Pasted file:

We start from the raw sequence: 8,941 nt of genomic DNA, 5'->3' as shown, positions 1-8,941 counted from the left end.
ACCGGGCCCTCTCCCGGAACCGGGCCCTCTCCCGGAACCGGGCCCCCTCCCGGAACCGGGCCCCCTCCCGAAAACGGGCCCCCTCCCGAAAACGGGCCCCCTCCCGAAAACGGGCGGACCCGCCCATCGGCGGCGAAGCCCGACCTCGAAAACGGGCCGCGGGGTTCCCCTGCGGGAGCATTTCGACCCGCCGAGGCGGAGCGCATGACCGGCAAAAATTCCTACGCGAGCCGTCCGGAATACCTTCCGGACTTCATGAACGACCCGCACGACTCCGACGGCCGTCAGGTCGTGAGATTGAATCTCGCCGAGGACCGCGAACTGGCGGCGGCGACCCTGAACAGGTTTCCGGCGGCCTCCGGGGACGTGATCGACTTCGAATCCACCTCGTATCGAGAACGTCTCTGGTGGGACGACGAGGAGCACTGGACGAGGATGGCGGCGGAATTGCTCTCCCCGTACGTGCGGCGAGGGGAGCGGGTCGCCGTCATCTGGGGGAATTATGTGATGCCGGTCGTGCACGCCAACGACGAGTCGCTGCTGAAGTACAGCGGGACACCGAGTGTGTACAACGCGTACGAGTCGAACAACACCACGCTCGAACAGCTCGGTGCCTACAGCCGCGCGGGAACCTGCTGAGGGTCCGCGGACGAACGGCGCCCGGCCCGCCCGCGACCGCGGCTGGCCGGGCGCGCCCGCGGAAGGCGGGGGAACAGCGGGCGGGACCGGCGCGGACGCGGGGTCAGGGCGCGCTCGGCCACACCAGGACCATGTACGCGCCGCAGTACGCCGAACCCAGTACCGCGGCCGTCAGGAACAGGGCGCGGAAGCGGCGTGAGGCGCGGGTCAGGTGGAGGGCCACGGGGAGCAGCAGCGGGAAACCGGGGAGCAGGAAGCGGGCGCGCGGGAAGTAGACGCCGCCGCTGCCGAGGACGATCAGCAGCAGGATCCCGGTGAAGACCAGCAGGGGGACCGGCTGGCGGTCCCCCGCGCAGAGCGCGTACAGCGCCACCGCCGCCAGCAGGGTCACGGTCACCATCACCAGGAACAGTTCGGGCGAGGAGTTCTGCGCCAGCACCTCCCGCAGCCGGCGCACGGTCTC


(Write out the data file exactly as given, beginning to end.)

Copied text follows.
We start from the raw sequence: 8,941 nt of genomic DNA, 5'->3' as shown, positions 1-8,941 counted from the left end.
ACCGGGCCCTCTCCCGGAACCGGGCCCTCTCCCGGAACCGGGCCCCCTCCCGGAACCGGGCCCCCTCCCGAAAACGGGCCCCCTCCCGAAAACGGGCCCCCTCCCGAAAACGGGCGGACCCGCCCATCGGCGGCGAAGCCCGACCTCGAAAACGGGCCGCGGGGTTCCCCTGCGGGAGCATTTCGACCCGCCGAGGCGGAGCGCATGACCGGCAAAAATTCCTACGCGAGCCGTCCGGAATACCTTCCGGACTTCATGAACGACCCGCACGACTCCGACGGCCGTCAGGTCGTGAGATTGAATCTCGCCGAGGACCGCGAACTGGCGGCGGCGACCCTGAACAGGTTTCCGGCGGCCTCCGGGGACGTGATCGACTTCGAATCCACCTCGTATCGAGAACGTCTCTGGTGGGACGACGAGGAGCACTGGACGAGGATGGCGGCGGAATTGCTCTCCCCGTACGTGCGGCGAGGGGAGCGGGTCGCCGTCATCTGGGGGAATTATGTGATGCCGGTCGTGCACGCCAACGACGAGTCGCTGCTGAAGTACAGCGGGACACCGAGTGTGTACAACGCGTACGAGTCGAACAACACCACGCTCGAACAGCTCGGTGCCTACAGCCGCGCGGGAACCTGCTGAGGGTCCGCGGACGAACGGCGCCCGGCCCGCCCGCGACCGCGGCTGGCCGGGCGCGCCCGCGGAAGGCGGGGGAACAGCGGGCGGGACCGGCGCGGACGCGGGGTCAGGGCGCGCTCGGCCACACCAGGACCATGTACGCGCCGCAGTACGCCGAACCCAGTACCGCGGCCGTCAGGAACAGGGCGCGGAAGCGGCGTGAGGCGCGGGTCAGGTGGAGGGCCACGGGGAGCAGCAGCGGGAAACCGGGGAGCAGGAAGCGGGCGCGCGGGAAGTAGACGCCGCCGCTGCCGAGGACGATCAGCAGCAGGATCCCGGTGAAGACCAGCAGGGGGACCGGCTGGCGGTCCCCCGCGCAGAGCGCGTACAGCGCCACCGCCGCCAGCAGGGTCACGGTCACCATCACCAGGAACAGTTCGGGCGAGGAGTTCTGCGCCAGCACCTCCCGCAGCCGGCGCACGGTCTC